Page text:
In the Journal of Hellenic Studies, xli. (1921), pp. 70–85, Mr. Webb has written a merry paper, dealing with a paper on Cleostratus which I contributed to the same Journal, xxxix. (1919), pp. 164–184. After reading Mr. Webb's paper, I saw at once that my theory as to the meaning of the word ‘prima’ in Pliny, Nat. Hist., ii. 8(6), 30, and the word πρῶτα in the phrase πρῶτα σημεῖα in Cleostratus was no longer tenable. But, while withdrawing my own views on the subject, I am unfortunately unable to adopt Mr. Webb's. On all other points of importance I adhere to the opinions expressed in my paper.
The question of widest interest on which we differ is that of the source from which Cleostratus derived the zodiacal signs and the octaeteris. In my opinion Babylon was the source in both cases. Mr. Webb differs from me on both points.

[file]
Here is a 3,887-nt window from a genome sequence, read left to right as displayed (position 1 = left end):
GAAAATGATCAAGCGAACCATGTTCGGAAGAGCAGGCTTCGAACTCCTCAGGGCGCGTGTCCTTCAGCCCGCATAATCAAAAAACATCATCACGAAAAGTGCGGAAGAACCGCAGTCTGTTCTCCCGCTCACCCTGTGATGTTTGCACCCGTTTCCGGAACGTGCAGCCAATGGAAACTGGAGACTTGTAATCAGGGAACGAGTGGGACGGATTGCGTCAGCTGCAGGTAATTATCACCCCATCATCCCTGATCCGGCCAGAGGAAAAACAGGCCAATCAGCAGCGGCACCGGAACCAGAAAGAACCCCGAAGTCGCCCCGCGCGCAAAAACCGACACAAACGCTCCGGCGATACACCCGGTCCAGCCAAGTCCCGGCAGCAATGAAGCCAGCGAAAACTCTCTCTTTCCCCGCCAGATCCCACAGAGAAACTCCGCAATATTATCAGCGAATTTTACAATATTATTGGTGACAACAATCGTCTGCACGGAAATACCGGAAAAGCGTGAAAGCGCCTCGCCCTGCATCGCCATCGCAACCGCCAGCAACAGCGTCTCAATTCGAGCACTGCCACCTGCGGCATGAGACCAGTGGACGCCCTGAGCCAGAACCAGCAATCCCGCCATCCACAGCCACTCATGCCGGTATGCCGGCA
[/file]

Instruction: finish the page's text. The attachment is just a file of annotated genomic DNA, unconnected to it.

That our signs of the zodiac were in common use in Babylon long before the time of Cleostratus is beyond question. Dr. Langdon has drawn my attention to several Babylonian and Assyrian lists of these signs. Of these, the one that corresponds most closely with our list is certainly not later than the eighth century before Christ. It is found on an Ashur text, and, although the extant copy belongs to the Persian period, an imperfect duplicate which belonged to the library of Ashur-bani-pal proves its antiquity. The list runs as follows:—Bull of heaven, Twins, Crab, Lion, Ear of Corn, Scales, Scorpion, Archer, Goat-fish, Waterman, Canal, Hireling. Pisces, here represented as a Canal, is in many other texts the Fish constellation.